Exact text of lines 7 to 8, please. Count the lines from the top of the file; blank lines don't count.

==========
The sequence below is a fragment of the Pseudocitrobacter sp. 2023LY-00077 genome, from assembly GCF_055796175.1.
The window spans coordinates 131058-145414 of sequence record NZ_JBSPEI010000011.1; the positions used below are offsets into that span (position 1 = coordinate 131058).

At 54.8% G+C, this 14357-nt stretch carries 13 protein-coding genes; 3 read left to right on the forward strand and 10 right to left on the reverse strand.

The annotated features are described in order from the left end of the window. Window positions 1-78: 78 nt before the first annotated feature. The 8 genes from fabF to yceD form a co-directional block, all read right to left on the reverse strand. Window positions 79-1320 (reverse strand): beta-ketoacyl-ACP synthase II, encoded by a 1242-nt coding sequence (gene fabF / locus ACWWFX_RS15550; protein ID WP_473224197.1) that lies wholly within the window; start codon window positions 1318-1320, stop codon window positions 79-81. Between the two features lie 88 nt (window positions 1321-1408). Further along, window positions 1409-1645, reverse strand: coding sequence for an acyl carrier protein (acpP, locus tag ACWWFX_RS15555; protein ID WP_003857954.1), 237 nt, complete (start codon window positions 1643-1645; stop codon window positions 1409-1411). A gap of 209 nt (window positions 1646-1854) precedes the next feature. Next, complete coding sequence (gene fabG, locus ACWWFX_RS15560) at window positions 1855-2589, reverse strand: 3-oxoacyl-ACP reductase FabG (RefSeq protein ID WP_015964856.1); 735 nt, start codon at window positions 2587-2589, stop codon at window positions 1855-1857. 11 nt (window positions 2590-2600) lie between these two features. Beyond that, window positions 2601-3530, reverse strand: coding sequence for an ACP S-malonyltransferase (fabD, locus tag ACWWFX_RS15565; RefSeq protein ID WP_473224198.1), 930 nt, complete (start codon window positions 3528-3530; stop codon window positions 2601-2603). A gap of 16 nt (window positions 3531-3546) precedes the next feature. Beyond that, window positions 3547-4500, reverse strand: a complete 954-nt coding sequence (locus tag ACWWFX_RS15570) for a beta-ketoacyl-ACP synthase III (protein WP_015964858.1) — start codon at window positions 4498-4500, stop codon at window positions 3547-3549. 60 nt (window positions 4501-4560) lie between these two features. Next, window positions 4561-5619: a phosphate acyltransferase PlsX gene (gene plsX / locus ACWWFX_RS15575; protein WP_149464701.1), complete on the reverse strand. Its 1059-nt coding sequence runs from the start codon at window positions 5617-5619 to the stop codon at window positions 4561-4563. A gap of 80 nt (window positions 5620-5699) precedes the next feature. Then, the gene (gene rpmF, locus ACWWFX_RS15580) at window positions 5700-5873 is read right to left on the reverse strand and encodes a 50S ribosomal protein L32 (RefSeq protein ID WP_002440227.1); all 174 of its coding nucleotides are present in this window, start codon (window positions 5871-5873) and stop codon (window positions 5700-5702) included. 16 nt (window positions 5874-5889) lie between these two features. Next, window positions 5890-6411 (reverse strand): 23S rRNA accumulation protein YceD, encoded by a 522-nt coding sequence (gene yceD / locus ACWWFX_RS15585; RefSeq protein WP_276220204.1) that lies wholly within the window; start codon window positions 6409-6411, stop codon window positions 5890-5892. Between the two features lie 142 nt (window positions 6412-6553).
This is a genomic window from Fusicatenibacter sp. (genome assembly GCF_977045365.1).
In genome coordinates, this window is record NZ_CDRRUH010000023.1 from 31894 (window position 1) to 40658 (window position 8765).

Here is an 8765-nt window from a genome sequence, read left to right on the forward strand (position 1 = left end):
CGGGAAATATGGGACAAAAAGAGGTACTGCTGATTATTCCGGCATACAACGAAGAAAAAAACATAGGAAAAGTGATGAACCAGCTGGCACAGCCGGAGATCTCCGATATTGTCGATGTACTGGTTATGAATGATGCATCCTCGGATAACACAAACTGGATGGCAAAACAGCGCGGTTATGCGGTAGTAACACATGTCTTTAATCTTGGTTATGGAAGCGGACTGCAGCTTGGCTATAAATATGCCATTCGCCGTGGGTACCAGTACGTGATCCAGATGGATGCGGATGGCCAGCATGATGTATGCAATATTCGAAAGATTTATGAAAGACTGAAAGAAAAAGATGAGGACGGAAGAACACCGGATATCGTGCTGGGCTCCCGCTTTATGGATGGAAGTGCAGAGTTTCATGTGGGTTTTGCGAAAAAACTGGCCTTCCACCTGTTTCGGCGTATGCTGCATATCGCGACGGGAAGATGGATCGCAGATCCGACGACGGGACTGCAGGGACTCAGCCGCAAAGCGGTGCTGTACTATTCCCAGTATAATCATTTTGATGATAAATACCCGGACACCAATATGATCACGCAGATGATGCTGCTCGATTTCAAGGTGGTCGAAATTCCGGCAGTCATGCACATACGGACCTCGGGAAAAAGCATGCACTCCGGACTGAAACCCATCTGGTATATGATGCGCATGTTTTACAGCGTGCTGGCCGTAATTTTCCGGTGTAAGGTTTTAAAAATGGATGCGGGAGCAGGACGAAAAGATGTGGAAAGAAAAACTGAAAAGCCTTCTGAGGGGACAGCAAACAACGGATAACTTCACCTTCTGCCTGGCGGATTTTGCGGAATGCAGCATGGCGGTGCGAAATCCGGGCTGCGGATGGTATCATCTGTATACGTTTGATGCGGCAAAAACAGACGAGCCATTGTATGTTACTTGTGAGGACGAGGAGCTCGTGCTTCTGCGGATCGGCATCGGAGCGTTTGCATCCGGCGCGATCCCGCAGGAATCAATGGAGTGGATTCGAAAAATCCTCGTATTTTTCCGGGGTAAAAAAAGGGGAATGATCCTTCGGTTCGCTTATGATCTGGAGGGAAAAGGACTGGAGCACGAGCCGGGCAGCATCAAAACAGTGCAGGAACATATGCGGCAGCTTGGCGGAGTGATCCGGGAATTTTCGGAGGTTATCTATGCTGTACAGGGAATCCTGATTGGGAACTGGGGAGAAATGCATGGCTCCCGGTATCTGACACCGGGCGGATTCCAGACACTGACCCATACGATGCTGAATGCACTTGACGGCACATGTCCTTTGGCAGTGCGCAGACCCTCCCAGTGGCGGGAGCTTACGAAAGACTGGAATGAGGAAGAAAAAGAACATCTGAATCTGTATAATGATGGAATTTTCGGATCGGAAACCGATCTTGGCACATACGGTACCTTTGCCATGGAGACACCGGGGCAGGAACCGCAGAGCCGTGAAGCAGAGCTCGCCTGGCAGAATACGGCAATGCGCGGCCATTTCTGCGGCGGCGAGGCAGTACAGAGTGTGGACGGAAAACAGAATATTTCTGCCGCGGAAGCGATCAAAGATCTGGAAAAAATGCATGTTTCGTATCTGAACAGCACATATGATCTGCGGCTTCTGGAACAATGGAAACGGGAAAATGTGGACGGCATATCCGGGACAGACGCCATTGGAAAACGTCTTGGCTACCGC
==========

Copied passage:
Here is an 8765-nt window from a genome sequence, read left to right on the forward strand (position 1 = left end):
CGGGAAATATGGGACAAAAAGAGGTACTGCTGATTATTCCGGCATACAACGAAGAAAAAAACATAGGAAAAGTGATGAACCAGCTGGCACAGCCGGAGATCTCCGATATTGTCGATGTACTGGTTATGAATGATGCATCCTCGGATAACACAAACTGGATGGCAAAACAGCGCGGTTATGCGGTAGTAACACATGTCTTTAATCTTGGTTATGGAAGCGGACTGCAGCTTGGCTATAAATATGCCATTCGCCGTGGGTACCAGTACGTGATCCAGATGGATGCGGATGGCCAGCATGATGTATGCAATATTCGAAAGATTTATGAAAGACTGAAAGAAAAAGATGAGGACGGAAGAACACCGGATATCGTGCTGGGCTCCCGCTTTATGGATGGAAGTGCAGAGTTTCATGTGGGTTTTGCGAAAAAACTGGCCTTCCACCTGTTTCGGCGTATGCTGCATATCGCGACGGGAAGATGGATCGCAGATCCGACGACGGGACTGCAGGGACTCAGCCGCAAAGCGGTGCTGTACTATTCCCAGTATAATCATTTTGATGATAAATACCCGGACACCAATATGATCACGCAGATGATGCTGCTCGATTTCAAGGTGGTCGAAATTCCGGCAGTCATGCACATACGGACCTCGGGAAAAAGCATGCACTCCGGACTGAAACCCATCTGGTATATGATGCGCATGTTTTACAGCGTGCTGGCCGTAATTTTCCGGTGTAAGGTTTTAAAAATGGATGCGGGAGCAGGACGAAAAGATGTGGAAAGAAAAACTGAAAAGCCTTCTGAGGGGACAGCAAACAACGGATAACTTCACCTTCTGCCTGGCGGATTTTGCGGAATGCAGCATGGCGGTGCGAAATCCGGGCTGCGGATGGTATCATCTGTATACGTTTGATGCGGCAAAAACAGACGAGCCATTGTATGTTACTTGTGAGGACGAGGAGCTCGTGCTTCTGCGGATCGGCATCGGAGCGTTTGCATCCGGCGCGATCCCGCAGGAATCAATGGAGTGGATTCGAAAAATCCTCGTATTTTTCCGGGGTAAAAAAAGGGGAATGATCCTTCGGTTCGCTTATGATCTGGAGGGAAAAGGACTGGAGCACGAGCCGGGCAGCATCAAAACAGTGCAGGAACATATGCGGCAGCTTGGCGGAGTGATCCGGGAATTTTCGGAGGTTATCTATGCTGTACAGGGAATCCTGATTGGGAACTGGGGAGAAATGCATGGCTCCCGGTATCTGACACCGGGCGGATTCCAGACACTGACCCATACGATGCTGAATGCACTTGACGGCACATGTCCTTTGGCAGTGCGCAGACCCTCCCAGTGGCGGGAGCTTACGAAAGACTGGAATGAGGAAGAAAAAGAACATCTGAATCTGTATAATGATGGAATTTTCGGATCGGAAACCGATCTTGGCACATACGGTACCTTTGCCATGGAGACACCGGGGCAGGAACCGCAGAGCCGTGAAGCAGAGCTCGCCTGGCAGAATACGGCAATGCGCGGCCATTTCTGCGGCGGCGAGGCAGTACAGAGTGTGGACGGAAAACAGAATATTTCTGCCGCGGAAGCGATCAAAGATCTGGAAAAAATGCATGTTTCGTATCTGAACAGCACATATGATCTGCGGCTTCTGGAACAATGGAAACGGGAAAATGTGGACGGCATATCCGGGACAGACGCCATTGGAAAACGTCTTGGCTACCGC